Filed under: Economic research, Finance, Fiscal policy, IMF, International Monetary Fund, Public debt, taxation | Tagged: allowance for corporate equity (ACE), debt, debt financing, equity, European Commission, European Union, finance, fiscal policy, IMF, iMFdirect blog, International Monetary Fund, taxation | Leave a comment »
Posted on August 26, 2016 by iMFdirect
By Vitor Gaspar and Julio Escolano
What should governments do about high public debt-to-GDP ratios? This question is getting much-deserved attention. Let’s abstract from macroeconomic (business cycle) considerations and look at the issue purely from an optimal tax smoothing perspective—that is, weighing the cost and benefits of raising taxes to pay down debt. By doing so we decidedly do not engage in the current debate about the contribution that fiscal policy may make to demand management. Continue reading
Filed under: Advanced Economies, Economic research, International Monetary Fund | Tagged: deb ratios, debt reduction, debt-to-GDP ratio, IMF, tax smoothing, taxation, United Kingdom, United States | Leave a comment »
Posted on September 8, 2015 by iMFdirect
By Pritha Mitra
(Versions in Français and عربي)
Aspirations for greater fairness were at the core of the protests that triggered the Arab Spring almost five years ago—and remain largely unfulfilled today. In our new paper, we show that tax reform can go a long way towards meeting those aspirations.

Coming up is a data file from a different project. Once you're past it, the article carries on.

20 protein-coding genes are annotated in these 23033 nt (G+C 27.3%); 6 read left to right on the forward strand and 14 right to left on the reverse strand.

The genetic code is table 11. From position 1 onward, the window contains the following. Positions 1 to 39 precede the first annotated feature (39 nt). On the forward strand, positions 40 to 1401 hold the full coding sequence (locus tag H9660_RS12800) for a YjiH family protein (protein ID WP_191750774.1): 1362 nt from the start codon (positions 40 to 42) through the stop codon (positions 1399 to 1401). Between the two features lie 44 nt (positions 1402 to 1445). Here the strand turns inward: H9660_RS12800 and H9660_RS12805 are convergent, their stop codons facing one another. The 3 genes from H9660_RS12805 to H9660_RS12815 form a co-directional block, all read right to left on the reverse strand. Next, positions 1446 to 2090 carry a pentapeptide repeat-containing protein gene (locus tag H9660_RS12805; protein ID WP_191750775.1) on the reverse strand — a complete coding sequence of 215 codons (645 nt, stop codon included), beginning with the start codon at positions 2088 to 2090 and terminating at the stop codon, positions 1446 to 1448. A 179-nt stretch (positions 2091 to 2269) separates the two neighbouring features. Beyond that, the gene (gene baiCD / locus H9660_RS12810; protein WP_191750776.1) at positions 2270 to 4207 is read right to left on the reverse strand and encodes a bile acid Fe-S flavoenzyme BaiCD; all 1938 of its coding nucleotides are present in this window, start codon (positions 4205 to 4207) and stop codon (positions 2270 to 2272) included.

Taxation is a critical interface between the state and citizens. How much revenue is raised, how the tax burden is distributed, and how taxation is implemented can all powerfully affect both the reality and the perception of economic opportunities—and the degree of trust in government.
Filed under: Economic Crisis, Economic outlook, Economic research, Employment, Finance, Financial Crisis, Fiscal policy, growth, IMF, Inequality, International Monetary Fund, Middle East, Reform, عربي | Tagged: Algeria, Arab Spring, income tax, Iran, Middle East and North Africa, oil exporters, oil importers, tax reform, tax system, taxation, taxes, Value-Added Tax, Yemen | 1 Comment »
Posted on April 15, 2015 by iMFdirect
By Benedict Clements and Marta Ruiz-Arranz
(Versions in 中文, Français, 日本語, Русский, عربي and Español)